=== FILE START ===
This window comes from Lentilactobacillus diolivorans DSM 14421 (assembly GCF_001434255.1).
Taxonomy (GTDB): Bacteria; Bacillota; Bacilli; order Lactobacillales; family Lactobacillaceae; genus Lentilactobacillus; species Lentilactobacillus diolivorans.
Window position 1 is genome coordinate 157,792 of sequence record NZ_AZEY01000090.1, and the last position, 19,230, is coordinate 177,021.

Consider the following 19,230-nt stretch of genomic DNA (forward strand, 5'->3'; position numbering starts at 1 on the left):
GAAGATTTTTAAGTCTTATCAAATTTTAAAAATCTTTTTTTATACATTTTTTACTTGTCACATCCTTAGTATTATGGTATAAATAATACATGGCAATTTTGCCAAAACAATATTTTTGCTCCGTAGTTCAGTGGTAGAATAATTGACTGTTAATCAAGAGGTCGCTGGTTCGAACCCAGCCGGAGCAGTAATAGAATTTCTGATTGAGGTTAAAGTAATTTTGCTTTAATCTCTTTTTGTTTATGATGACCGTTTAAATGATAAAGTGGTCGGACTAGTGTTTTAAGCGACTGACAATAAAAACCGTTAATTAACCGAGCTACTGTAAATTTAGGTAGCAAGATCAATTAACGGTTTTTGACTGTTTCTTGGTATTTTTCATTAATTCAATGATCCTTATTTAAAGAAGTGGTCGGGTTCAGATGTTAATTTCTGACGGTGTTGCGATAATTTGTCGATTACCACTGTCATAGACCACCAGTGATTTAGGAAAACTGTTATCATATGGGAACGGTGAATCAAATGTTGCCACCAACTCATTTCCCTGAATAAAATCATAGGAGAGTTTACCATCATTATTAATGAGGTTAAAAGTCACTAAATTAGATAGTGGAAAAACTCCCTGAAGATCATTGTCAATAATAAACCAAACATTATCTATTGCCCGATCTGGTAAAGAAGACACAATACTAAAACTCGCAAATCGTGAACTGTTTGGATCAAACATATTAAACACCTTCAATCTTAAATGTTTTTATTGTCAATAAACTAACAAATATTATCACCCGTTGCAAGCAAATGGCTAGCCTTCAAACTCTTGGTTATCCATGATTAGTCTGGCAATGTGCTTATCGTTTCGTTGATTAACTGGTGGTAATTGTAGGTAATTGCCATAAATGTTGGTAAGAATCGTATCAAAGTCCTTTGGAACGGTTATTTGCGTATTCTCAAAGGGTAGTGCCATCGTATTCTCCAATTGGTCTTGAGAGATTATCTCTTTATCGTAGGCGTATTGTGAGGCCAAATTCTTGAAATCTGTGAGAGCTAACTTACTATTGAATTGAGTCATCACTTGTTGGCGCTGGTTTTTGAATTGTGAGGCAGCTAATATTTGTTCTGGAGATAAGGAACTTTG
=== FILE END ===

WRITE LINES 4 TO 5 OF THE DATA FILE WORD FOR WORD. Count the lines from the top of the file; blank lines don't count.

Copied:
Consider the following 19,230-nt stretch of genomic DNA (forward strand, 5'->3'; position numbering starts at 1 on the left):
GAAGATTTTTAAGTCTTATCAAATTTTAAAAATCTTTTTTTATACATTTTTTACTTGTCACATCCTTAGTATTATGGTATAAATAATACATGGCAATTTTGCCAAAACAATATTTTTGCTCCGTAGTTCAGTGGTAGAATAATTGACTGTTAATCAAGAGGTCGCTGGTTCGAACCCAGCCGGAGCAGTAATAGAATTTCTGATTGAGGTTAAAGTAATTTTGCTTTAATCTCTTTTTGTTTATGATGACCGTTTAAATGATAAAGTGGTCGGACTAGTGTTTTAAGCGACTGACAATAAAAACCGTTAATTAACCGAGCTACTGTAAATTTAGGTAGCAAGATCAATTAACGGTTTTTGACTGTTTCTTGGTATTTTTCATTAATTCAATGATCCTTATTTAAAGAAGTGGTCGGGTTCAGATGTTAATTTCTGACGGTGTTGCGATAATTTGTCGATTACCACTGTCATAGACCACCAGTGATTTAGGAAAACTGTTATCATATGGGAACGGTGAATCAAATGTTGCCACCAACTCATTTCCCTGAATAAAATCATAGGAGAGTTTACCATCATTATTAATGAGGTTAAAAGTCACTAAATTAGATAGTGGAAAAACTCCCTGAAGATCATTGTCAATAATAAACCAAACATTATCTATTGCCCGATCTGGTAAAGAAGACACAATACTAAAACTCGCAAATCGTGAACTGTTTGGATCAAACATATTAAACACCTTCAATCTTAAATGTTTTTATTGTCAATAAACTAACAAATATTATCACCCGTTGCAAGCAAATGGCTAGCCTTCAAACTCTTGGTTATCCATGATTAGTCTGGCAATGTGCTTATCGTTTCGTTGATTAACTGGTGGTAATTGTAGGTAATTGCCATAAATGTTGGTAAGAATCGTATCAAAGTCCTTTGGAACGGTTATTTGCGTATTCTCAAAGGGTAGTGCCATCGTATTCTCCAATTGGTCTTGAGAGATTATCTCTTTATCGTAGGCGTATTGTGAGGCCAAATTCTTGAAATCTGTGAGAGCTAACTTACTATTGAATTGAGTCATCACTTGTTGGCGCTGGTTTTTGAATTGTGAGGCAGCTAATATTTGTTCTGGAGATAAGGAACTTTG